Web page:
NASA astronauts prepare for spacewalk just weeks after Russian satellite strike created debris field

Dr. Thomas Marshburn and Kayla Barron are scheduled to begin their spacewalk at 7:10 a.m. ET, and it is expected to last for about six and a half hours.

The astronauts will replace an S-band Antenna Subassembly by using a spare that is already attached outside of the space station. The S-band radio frequencies are used to transmit low-rate voice and data from the space station more than 220 miles to flight controllers on the ground, according to NASA.

After being operational for 21 years, the antenna recently stopped sending signals to Earth using NASA’s Tracking and Data Relay Satellite System. Mission managers discovered the issue in September, said Vincent LaCourt, NASA spacewalk flight director.

“That timing allowed us to have Tom and Kayla go into our neutral buoyancy laboratory, or big pool where we practice spacewalks, and practice our exact spacewalk,” LaCourt said.

Overall, the loss of this antenna has a low impact on space station operations. However, maintaining antennas like this one allow for a redundancy in communications. Installing the spare, which has existed outside the station since 2010, will allow that system of backups to continue. The station has other low-rate S-band systems and high-rate KU-band systems that relay videos back and forth.

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During the spacewalk, Marshburn will be on the end of the Canadarm2 robotic arm, which European Space Agency astronaut Matthias Maurer will control from inside the space station.

Marshburn will wear the spacesuit bearing red stripes as extravehicular crew member 1 and Barron will wear the unmarked suit as extravehicular crew member 2. This is the first spacewalk for Barron, and it’s the fifth outing for Marshburn.

Marshburn, Barron and Maurer arrived on the space station along with NASA astronaut Raja Chari in their SpaceX Crew Dragon capsule on November 11.

Tuesday’s spacewalk is the 245th conducted to assemble, maintain and upgrade the space station, which has served as a continuous low-Earth orbit hub for humans for 21 years.

Debris concerns

The spacewalk comes just two weeks after the creation of debris in low-Earth orbit by a Russian anti-satellite test that forced crew members on the International Space Station to scramble into their spacecraft for safety.
US Space Command said Russia tested a direct-ascent anti-satellite, or DA-ASAT missile, striking a Russian satellite and creating a debris field in low-Earth orbit of 1,700 pieces of trackable orbital debris that is also likely to generate hundreds of thousands of pieces of smaller orbital debris. It will take months to catalog all of the new debris created by the test.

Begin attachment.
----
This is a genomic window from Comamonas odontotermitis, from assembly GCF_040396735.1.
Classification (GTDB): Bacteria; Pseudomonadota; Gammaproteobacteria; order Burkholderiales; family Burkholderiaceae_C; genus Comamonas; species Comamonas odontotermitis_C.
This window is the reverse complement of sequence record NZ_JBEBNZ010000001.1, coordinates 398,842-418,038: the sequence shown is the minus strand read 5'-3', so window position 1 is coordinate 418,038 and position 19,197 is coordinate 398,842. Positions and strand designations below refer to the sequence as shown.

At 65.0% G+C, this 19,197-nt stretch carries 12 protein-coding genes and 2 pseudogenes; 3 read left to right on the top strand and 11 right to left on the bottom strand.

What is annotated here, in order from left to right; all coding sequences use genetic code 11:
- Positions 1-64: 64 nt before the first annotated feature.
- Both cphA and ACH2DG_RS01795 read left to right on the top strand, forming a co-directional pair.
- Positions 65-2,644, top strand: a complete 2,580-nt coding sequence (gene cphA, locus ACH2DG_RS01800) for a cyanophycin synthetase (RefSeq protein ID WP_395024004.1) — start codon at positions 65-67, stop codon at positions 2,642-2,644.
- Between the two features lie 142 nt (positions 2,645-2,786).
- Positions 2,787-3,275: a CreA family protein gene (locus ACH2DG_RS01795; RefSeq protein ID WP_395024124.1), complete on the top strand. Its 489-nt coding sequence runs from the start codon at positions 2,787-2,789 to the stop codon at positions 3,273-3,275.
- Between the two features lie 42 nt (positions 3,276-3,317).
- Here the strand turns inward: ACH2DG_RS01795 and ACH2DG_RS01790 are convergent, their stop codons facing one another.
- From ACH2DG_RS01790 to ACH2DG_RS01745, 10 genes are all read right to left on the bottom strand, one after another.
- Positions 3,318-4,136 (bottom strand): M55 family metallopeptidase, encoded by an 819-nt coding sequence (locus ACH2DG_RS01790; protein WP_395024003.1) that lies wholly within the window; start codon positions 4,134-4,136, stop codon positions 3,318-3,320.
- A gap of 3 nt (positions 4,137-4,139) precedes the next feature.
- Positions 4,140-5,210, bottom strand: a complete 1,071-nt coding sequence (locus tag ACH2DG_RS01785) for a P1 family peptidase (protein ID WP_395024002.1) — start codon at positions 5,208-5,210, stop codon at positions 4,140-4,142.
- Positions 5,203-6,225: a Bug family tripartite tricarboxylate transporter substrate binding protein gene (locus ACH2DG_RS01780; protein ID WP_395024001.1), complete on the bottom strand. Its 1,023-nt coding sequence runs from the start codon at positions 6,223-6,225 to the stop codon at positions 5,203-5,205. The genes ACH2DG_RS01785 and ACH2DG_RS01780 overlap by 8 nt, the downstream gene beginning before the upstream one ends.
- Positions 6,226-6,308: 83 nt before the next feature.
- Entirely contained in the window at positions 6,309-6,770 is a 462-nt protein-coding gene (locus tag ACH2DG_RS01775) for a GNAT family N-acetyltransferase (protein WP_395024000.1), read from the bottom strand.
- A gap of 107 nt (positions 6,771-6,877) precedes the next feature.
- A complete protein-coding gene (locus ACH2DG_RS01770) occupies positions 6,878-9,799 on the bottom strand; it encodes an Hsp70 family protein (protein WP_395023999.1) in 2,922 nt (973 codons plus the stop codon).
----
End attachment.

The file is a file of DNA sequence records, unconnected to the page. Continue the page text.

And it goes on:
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NASA Administrator Bill Nelson said in a statement that he was “outraged by this irresponsible and destabilizing action. With its long and storied history in human spaceflight, it is unthinkable that Russia would endanger not only the American and international partner astronauts on the ISS, but also their own cosmonauts. Their actions are reckless and dangerous, threatening as well the Chinese space station.”

While the debris field was very concentrated at first, it has dispersed over time, said Dana Weigel, NASA deputy manager of the International Space Station Program. The team planning the spacewalk ran models and predictions to understand the environment the astronauts will be in during their spacewalk.

It has raised the risk to the spacewalkers by 7%, which “is not a large increase and that’s well within what we see with normal atmospheric fluctuations and the normal amount of debris that kind of moves through,” Weigel said. “What it really tells us is EVA (extravehicular activity) has always been risky.”

This risk concerns any debris with the potential to penetrate the spacesuits or the space station itself. The pieces that could penetrate the spacesuits are much smaller than anything they are able to track, Weigel said.

“It does mean penetration but it doesn’t mean it’s a catastrophic penetration,” Weigel said. “There’s a certain size of penetration that is supportable. There’s an emergency oxygen package on the suit that would feed it for a while. When we talk about EVA risk, it’s generally around 1 in 2,700, so that’s considered the risk of having some size of a penetration over the course over the duration of the six and a half hour EVA.”

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Weigel said that some previous spacewalks have come with a higher risk than this one.

“Unfortunately, when you have a debris event like this and you get a lot of really small pieces scattered around, it just becomes part of the average environment,” Weigel said. “At some point, there is not a specific directional aspect to the debris. So there’s nothing different that they will do out on the spacewalk.”

The event did shuffle the task list for the spacewalk itself and some “get-ahead” tasks have been removed, including cable routing and releasing bolts on a spare nitrogen tank, LaCourt said. However, if there is time, the astronauts will tend to a few things that could prevent the scheduling of future spacewalks.

Overall, the team said they have been conservative with their decisions because some of these were made a couple of weeks ago ahead of having all of the assessment data from the new debris. Amid the elevated risk and increased uncertainty due to the new debris, “we didn’t want to leave the crew out longer for items that we didn’t consider critical,” Weigel said.

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